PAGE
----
It wasn't just ordinary citizens that came out in unexpected numbers to hear her speak. Prominent in the front row were Roger Geller (cycling coordinator from Portland OR and speaker at tonight's meeting at Tom Brown arena), Vivi Chi and Mona Abouhenidy and Robin Bennet from the City, and Marc Corriveau, new transit and cycling honcho from the NCC. A number of local cycling advocates were amongst the crowd, and a few were noticeable by their absence. Clive Doucet was there, spoke passionately on global warming, sporting a battery-powered red light (not flashing at the time) on his butt.

Ms Lareau spoke for 90 minutes about some of the successes and problems of cycling in Montreal. She had a PPT presentation to illustrate some of her points (could someone please volunteer to take some new photos, ones not taken at 5pm in the winter? No doubt some good points were lost in the murky images). While not minutes of the meeting, here are some of the points raised:

1. Recreational paths are fine and have a valuable purpose, but should not be confused with the importance of having a network of routes usable for day to day activities, like commuting or shopping. (The recreational paths she highlighted in Montreal tended to be circular or purely recreational and differ significantly from the more linear NCC paths in Ottawa that adequately double as origin-destination paths.) Local trips are just as important as commuter trips.

2. The network of routes or links need not be lengthy. Rather it is important to first identify key desired segments where improvements can be made quickly and easily (and often cheaply) which has a cascading effect of increasing cycling traffic in other areas. She cited the example of McGill St (?) in Mtl where the addition of a counter-flow lane (complete with parking between the lane and the curb for traffic going the opposite way to the path!) for a short few blocks dramatically increased cycling rates on dozens of contributing or feeder streets.

3. Chevrons seem to be important. These are painted markings on the street, usually consisting of two thick arrow points ahead of a bicycle outline, painted on the street. In Montreal, they are painted very close to together, just a few feet apart. The chevrons also indicate the direction of cyclist travel. They are painted across intersections to guide cyclists from one cycling lane or position to another. They remind crossing traffic that cyclists are present. They remind everyone of the presence of a counter flow lane or bi-directional lane.

4. There were more painted features. Cycling boxes are a painted square on the lane ahead of the vehicle stop line so that cyclists move to the front of the queue and may have first chance at moving into the intersection. Yellow cross-hatching was painted near intersections to make certain parking or stopping spots illegal, where it was desirable to preserve sight lines of cyclists or of motorists to see cyclists. The usual diamond painted in the lane to identify a bus lane or cycling lane were also visible in some pictures, although some cyclists present at the meeting did not seem to recognize the symbol.

5. Signage: the only Montreal cycling route sign shown was a 3D silouette of a cyclist mounted atop a pole. It had no text at all. It was clean, elegant, not large. It was certainly better looking than the clumsy big signs (in two languages) used in Ottawa that reflect the car-traffic mentality. Similarly, Montreal now has some cyclist-scaled traffic signals -- smaller than those for cars, with the red-yellow-green lights shining through a cyclist outline.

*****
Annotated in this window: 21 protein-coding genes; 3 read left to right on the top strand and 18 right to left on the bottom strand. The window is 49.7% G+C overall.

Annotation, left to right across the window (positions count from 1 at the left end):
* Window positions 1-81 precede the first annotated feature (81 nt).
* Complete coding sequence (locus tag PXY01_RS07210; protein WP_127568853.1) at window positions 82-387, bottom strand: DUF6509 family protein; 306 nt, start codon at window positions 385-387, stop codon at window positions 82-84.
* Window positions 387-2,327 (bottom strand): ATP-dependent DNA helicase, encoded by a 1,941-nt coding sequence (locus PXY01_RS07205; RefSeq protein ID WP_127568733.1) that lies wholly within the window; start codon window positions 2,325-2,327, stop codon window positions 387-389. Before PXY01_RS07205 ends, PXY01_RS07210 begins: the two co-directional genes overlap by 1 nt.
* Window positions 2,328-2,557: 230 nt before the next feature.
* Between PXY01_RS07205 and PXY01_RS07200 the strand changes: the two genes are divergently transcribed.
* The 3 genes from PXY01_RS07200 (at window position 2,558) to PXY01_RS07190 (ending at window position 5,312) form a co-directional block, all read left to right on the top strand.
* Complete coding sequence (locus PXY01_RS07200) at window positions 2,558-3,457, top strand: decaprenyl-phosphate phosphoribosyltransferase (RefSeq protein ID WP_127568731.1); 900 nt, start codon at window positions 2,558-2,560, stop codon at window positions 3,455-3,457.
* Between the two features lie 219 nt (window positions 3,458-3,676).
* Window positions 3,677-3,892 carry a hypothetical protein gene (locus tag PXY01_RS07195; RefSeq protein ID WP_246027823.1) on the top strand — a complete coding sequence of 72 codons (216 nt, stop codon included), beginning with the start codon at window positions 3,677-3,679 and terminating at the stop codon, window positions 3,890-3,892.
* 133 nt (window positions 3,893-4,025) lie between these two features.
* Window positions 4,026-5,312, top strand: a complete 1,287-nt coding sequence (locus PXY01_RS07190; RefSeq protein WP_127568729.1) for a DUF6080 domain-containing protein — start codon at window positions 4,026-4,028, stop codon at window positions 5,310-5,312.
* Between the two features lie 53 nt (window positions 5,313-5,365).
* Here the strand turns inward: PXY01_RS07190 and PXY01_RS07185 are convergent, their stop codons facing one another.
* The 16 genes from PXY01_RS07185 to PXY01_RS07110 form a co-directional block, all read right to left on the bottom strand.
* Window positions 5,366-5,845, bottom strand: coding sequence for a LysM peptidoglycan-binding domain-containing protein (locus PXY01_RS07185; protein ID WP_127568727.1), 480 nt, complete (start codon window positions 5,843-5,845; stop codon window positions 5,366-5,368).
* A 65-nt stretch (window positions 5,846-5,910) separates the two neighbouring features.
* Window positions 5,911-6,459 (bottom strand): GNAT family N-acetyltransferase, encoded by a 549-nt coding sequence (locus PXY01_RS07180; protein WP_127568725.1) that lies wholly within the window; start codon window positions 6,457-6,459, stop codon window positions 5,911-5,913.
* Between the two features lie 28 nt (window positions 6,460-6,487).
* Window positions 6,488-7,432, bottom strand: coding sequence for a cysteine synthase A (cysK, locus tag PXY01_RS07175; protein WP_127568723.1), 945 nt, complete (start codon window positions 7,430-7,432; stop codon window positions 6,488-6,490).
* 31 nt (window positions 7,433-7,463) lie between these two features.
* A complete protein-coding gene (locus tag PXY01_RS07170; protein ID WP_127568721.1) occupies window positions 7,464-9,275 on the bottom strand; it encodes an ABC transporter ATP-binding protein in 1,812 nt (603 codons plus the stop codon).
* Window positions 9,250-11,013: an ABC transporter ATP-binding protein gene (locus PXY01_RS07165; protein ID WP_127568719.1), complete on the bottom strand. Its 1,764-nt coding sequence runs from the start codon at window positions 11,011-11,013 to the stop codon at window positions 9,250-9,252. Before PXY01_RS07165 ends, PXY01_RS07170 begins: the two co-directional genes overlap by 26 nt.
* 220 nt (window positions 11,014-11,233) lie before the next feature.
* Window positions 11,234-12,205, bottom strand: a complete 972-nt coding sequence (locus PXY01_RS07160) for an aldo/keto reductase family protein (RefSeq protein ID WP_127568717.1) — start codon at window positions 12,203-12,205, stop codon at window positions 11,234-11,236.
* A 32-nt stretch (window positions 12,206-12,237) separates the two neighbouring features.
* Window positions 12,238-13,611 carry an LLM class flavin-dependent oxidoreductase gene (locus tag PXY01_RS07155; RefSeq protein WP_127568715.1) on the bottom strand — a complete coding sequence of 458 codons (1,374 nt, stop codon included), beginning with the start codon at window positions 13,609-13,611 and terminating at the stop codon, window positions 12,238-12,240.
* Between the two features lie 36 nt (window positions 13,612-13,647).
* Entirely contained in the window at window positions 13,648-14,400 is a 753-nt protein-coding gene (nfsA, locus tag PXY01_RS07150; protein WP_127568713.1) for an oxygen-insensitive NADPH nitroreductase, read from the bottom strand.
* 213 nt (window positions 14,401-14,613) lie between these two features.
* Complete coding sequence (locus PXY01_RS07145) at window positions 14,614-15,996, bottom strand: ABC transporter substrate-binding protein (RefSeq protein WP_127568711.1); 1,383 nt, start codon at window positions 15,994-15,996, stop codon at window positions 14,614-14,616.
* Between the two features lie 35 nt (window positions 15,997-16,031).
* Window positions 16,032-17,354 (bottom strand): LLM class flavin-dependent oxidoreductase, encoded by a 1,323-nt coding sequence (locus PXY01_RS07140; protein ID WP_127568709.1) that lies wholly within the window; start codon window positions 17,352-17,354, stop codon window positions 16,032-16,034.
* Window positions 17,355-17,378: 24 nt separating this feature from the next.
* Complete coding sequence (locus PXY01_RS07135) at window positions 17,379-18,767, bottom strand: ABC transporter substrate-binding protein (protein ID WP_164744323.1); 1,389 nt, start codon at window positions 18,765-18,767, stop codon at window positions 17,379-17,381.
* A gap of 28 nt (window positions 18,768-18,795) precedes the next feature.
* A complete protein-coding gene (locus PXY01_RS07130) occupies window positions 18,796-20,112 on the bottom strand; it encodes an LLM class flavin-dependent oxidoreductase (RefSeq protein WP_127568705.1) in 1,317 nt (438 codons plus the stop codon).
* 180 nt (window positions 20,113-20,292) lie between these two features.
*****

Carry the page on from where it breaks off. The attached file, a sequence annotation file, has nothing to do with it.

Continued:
6. Bi-directional paths. The topic of on-street bi-directional paths came up repeatedly during the evening, and it is only by dint of connecting all the single bits of info that a comprehensive view of the situation comes about. I really wished Suzanne had addressed the issue more directly. On one prominent one-way downtown street a single curb lane was removed from regular vehicular traffic and separated by a conrete curb about 18" wide from the rest of the road. The lane was repainted as a two-way bike route (bi-directional). It seems there have been some issues with this route. Ms Lareau stated a preference for having a one-way path on two separate one-way streets rather than the bi-directional path now in place, but upon clarifiication it turns out her ONLY concern with the bi-directional path was that there is not enough width from converting a single car lane into a bi-directional path plus median, but if they lane had been a bit wider, then she was completely comfortable with it. She later clarified that the bi-directionality was not the problem.

7. Bike route types: Ms Lareau was politely scornful of simple claims that making the right-most vehicle lane wider than other lanes was satisfactory accomodation of cyclists. Wider lanes make for faster vehicles -- she was clearly a fan of vehicle calming measures like speed bumps and curb bulbouts and felt Montreal was behind in this respect. Ms Lareau prefers marking cycling lanes, seeing an improvement  from on-street painted lanes to the much-preferable on-street segregated lanes where there is a 18" or wider median separating the cyclists from motorists. Even more useful and safe were photos of intersections where cyclists had priority, better signalling, and even exclusive cycling lanes approaching the intersection separate from car lanes. In the latter case, the improvements will be lost if the wait times are too long for cyclists due to signal light timing favoring cars.